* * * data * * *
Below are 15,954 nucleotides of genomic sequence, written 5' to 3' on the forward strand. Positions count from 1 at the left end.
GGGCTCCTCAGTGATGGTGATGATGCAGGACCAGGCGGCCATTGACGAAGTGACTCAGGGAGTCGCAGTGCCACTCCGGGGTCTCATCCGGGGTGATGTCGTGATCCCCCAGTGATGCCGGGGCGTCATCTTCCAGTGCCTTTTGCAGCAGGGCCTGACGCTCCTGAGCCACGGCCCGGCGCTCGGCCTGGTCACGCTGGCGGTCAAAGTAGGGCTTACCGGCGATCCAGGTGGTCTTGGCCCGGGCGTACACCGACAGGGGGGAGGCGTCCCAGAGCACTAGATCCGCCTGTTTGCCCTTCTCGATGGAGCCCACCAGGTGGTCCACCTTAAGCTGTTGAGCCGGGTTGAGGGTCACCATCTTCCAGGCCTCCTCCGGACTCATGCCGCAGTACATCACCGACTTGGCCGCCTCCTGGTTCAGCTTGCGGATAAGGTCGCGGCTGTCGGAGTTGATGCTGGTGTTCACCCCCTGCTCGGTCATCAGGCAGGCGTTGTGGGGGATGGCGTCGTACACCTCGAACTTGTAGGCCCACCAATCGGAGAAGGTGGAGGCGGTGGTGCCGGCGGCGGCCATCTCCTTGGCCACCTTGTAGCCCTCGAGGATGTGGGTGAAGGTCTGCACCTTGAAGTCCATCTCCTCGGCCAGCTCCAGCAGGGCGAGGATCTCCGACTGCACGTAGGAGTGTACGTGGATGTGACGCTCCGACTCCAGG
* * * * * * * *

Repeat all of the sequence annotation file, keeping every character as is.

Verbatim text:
Below are 15,954 nucleotides of genomic sequence, written 5' to 3' on the forward strand. Positions count from 1 at the left end.
GGGCTCCTCAGTGATGGTGATGATGCAGGACCAGGCGGCCATTGACGAAGTGACTCAGGGAGTCGCAGTGCCACTCCGGGGTCTCATCCGGGGTGATGTCGTGATCCCCCAGTGATGCCGGGGCGTCATCTTCCAGTGCCTTTTGCAGCAGGGCCTGACGCTCCTGAGCCACGGCCCGGCGCTCGGCCTGGTCACGCTGGCGGTCAAAGTAGGGCTTACCGGCGATCCAGGTGGTCTTGGCCCGGGCGTACACCGACAGGGGGGAGGCGTCCCAGAGCACTAGATCCGCCTGTTTGCCCTTCTCGATGGAGCCCACCAGGTGGTCCACCTTAAGCTGTTGAGCCGGGTTGAGGGTCACCATCTTCCAGGCCTCCTCCGGACTCATGCCGCAGTACATCACCGACTTGGCCGCCTCCTGGTTCAGCTTGCGGATAAGGTCGCGGCTGTCGGAGTTGATGCTGGTGTTCACCCCCTGCTCGGTCATCAGGCAGGCGTTGTGGGGGATGGCGTCGTACACCTCGAACTTGTAGGCCCACCAATCGGAGAAGGTGGAGGCGGTGGTGCCGGCGGCGGCCATCTCCTTGGCCACCTTGTAGCCCTCGAGGATGTGGGTGAAGGTCTGCACCTTGAAGTCCATCTCCTCGGCCAGCTCCAGCAGGGCGAGGATCTCCGACTGCACGTAGGAGTGTACGTGGATGTGACGCTCCGACTCCAGG